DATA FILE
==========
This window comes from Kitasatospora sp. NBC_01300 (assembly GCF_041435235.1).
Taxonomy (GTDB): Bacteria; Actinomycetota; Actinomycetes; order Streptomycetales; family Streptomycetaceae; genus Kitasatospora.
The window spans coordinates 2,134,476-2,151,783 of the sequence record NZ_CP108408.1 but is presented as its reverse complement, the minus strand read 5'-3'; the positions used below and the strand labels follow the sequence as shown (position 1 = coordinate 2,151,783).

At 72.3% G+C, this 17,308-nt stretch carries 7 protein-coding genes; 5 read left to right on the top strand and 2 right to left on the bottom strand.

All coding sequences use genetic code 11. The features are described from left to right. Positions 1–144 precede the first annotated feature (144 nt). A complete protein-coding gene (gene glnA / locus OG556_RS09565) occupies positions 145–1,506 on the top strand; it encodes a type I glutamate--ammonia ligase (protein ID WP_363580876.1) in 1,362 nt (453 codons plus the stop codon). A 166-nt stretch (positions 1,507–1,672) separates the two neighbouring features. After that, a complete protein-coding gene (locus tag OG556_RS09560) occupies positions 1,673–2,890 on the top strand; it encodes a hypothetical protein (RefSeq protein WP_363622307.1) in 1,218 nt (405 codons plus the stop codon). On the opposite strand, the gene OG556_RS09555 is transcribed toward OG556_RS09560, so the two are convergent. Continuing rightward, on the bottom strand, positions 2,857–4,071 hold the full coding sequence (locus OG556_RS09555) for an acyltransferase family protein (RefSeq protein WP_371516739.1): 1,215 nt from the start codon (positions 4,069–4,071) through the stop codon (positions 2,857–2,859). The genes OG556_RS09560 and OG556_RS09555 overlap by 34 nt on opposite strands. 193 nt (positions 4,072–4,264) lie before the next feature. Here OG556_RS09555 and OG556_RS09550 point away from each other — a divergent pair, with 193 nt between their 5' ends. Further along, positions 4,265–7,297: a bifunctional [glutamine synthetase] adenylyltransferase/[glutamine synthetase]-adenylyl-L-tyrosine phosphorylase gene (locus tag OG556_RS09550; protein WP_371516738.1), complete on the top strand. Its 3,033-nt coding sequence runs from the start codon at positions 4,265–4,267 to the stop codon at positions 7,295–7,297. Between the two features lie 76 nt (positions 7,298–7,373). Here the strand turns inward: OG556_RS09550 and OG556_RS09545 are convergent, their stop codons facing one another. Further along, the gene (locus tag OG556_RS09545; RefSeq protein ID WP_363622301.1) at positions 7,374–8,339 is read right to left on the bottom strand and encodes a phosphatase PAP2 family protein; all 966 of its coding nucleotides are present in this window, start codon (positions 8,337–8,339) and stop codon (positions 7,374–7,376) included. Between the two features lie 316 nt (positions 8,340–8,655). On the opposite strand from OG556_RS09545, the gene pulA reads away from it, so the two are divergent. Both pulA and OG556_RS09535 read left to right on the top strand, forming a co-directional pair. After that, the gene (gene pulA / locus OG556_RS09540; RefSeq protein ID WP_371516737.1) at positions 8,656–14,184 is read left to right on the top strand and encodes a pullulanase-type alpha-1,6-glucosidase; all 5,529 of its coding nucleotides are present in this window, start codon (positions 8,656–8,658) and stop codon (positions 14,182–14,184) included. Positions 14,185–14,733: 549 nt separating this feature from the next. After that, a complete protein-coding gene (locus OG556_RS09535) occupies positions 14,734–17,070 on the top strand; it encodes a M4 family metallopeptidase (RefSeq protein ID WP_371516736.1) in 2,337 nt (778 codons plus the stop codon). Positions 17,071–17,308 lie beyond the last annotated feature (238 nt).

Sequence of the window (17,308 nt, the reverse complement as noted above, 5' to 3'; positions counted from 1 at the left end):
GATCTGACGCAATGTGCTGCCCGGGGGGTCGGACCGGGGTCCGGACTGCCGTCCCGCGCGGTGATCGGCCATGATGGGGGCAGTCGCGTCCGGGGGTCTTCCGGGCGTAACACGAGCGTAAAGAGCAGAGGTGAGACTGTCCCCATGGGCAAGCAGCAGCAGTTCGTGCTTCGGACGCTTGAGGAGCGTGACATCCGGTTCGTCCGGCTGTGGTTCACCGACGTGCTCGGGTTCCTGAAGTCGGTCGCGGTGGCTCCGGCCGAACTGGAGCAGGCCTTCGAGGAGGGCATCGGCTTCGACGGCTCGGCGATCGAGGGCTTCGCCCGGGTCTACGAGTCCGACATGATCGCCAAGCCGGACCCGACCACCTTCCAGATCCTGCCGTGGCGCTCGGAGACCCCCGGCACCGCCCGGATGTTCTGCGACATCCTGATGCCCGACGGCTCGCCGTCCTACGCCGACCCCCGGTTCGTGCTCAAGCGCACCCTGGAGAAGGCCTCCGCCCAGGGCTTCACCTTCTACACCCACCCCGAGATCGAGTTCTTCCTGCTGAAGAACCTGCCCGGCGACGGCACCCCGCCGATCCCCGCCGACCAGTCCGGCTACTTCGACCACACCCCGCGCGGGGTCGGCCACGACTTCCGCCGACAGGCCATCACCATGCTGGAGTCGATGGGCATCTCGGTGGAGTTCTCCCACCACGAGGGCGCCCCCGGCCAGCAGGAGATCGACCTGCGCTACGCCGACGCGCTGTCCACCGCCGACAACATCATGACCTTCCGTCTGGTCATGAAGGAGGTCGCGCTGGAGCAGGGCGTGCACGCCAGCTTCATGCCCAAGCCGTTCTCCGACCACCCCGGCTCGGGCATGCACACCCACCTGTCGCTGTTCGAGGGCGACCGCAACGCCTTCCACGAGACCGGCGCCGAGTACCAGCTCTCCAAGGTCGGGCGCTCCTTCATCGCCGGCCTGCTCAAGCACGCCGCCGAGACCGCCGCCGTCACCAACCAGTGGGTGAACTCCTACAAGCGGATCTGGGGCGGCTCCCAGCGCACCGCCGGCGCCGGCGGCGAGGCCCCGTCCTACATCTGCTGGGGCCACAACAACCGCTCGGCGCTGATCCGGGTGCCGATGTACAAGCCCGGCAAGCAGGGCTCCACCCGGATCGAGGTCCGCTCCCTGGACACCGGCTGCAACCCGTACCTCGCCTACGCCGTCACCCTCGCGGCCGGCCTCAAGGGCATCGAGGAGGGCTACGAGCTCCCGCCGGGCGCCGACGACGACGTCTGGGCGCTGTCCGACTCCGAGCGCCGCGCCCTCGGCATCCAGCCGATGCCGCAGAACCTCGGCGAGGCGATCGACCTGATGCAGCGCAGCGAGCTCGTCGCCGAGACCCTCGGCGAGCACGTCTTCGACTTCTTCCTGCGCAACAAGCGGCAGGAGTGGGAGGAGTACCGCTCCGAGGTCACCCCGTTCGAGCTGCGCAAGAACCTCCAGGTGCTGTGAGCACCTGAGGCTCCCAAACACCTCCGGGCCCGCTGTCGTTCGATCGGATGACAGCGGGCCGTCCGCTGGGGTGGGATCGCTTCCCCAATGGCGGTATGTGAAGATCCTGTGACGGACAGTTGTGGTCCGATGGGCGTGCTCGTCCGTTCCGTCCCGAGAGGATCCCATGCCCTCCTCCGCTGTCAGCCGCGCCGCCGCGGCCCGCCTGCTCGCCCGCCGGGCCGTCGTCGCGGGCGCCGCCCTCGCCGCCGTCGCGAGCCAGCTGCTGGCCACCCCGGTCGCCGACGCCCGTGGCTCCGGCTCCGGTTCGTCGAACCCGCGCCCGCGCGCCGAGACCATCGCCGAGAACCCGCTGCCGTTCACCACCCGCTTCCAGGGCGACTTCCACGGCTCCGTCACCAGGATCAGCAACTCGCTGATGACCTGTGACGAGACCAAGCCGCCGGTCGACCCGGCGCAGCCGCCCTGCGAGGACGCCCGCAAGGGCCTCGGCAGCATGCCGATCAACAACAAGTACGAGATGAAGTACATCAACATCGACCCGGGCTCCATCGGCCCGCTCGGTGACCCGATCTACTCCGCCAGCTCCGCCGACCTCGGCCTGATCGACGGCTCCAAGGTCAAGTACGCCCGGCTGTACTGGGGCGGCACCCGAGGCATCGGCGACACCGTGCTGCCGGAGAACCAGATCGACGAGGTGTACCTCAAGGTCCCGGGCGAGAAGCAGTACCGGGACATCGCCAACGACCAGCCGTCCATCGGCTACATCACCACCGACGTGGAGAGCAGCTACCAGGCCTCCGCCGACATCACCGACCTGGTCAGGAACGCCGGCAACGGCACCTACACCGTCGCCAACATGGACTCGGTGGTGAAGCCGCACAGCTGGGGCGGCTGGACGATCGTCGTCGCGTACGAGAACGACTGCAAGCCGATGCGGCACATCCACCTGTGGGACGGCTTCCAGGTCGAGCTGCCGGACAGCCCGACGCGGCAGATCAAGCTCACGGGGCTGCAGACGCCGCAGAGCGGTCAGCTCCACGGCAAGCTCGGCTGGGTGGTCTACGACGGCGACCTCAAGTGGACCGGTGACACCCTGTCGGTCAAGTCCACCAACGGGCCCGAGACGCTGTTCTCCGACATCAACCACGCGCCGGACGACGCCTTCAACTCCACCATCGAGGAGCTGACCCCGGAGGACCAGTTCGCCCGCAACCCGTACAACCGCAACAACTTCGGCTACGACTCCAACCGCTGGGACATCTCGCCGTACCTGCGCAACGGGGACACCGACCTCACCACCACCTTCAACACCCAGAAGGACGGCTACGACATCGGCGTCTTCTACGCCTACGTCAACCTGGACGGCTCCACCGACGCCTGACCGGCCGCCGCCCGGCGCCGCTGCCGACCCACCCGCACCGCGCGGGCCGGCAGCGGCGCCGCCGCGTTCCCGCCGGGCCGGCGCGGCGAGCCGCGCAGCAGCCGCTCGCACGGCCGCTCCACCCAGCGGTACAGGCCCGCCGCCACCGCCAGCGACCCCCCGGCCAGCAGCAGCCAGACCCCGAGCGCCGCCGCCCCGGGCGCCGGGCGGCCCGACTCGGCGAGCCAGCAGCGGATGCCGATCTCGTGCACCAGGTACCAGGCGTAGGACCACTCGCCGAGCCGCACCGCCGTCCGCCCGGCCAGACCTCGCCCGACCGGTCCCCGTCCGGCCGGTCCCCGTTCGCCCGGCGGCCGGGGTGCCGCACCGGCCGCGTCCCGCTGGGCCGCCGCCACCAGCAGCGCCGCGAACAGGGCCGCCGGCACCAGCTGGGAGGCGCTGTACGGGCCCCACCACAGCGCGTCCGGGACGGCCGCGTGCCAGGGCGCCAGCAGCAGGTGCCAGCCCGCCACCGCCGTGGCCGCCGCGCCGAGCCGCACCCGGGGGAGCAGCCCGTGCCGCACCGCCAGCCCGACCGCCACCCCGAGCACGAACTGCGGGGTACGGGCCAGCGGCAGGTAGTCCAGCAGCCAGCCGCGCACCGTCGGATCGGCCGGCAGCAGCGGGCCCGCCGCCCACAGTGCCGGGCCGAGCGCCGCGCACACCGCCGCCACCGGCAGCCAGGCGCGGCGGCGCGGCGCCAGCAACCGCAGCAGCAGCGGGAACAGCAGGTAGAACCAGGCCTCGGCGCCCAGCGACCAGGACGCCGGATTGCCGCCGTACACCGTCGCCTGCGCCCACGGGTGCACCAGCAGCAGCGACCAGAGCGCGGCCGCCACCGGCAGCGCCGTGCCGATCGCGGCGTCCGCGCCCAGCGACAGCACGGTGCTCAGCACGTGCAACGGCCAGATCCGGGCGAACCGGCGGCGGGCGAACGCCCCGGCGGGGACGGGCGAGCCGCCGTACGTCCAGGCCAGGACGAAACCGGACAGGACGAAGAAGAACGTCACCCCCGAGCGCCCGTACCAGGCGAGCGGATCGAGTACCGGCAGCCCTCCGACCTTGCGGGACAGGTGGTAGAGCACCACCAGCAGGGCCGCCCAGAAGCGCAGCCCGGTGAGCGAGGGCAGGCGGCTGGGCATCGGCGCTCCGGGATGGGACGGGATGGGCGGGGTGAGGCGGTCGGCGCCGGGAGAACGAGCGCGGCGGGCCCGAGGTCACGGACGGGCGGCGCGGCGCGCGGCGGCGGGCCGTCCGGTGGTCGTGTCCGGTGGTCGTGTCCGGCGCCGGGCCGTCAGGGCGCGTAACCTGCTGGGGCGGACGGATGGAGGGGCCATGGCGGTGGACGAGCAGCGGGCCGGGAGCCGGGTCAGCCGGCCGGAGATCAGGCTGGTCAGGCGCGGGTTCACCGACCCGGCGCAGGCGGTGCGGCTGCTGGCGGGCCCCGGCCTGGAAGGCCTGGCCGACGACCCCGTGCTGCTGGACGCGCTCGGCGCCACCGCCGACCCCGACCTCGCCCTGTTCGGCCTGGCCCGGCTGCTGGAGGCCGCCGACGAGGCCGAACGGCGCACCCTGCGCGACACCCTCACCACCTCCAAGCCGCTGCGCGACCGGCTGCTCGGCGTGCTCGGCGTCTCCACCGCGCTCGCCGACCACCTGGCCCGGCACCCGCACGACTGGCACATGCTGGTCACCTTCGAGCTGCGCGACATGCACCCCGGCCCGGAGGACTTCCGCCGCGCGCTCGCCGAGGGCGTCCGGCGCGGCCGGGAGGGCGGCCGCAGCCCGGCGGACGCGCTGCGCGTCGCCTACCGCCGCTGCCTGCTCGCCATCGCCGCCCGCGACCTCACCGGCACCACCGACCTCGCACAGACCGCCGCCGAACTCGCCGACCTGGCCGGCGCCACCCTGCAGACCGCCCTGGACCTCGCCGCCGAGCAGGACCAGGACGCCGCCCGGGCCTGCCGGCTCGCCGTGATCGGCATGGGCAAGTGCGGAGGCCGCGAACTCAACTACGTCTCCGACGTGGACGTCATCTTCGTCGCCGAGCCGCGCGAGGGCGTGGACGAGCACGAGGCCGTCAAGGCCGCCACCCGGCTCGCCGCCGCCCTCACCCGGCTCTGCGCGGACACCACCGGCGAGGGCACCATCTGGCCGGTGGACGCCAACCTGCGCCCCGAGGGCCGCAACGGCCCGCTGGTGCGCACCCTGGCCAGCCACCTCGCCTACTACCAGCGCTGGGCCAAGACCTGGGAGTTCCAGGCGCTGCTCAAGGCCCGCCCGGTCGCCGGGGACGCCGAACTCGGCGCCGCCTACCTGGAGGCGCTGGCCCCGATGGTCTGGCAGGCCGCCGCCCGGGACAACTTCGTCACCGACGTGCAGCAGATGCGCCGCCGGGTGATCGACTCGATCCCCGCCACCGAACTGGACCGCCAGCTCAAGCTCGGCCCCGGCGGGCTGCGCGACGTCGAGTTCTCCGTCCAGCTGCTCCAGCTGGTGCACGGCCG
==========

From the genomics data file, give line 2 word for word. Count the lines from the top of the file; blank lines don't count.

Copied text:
Taxonomy (GTDB): Bacteria; Actinomycetota; Actinomycetes; order Streptomycetales; family Streptomycetaceae; genus Kitasatospora.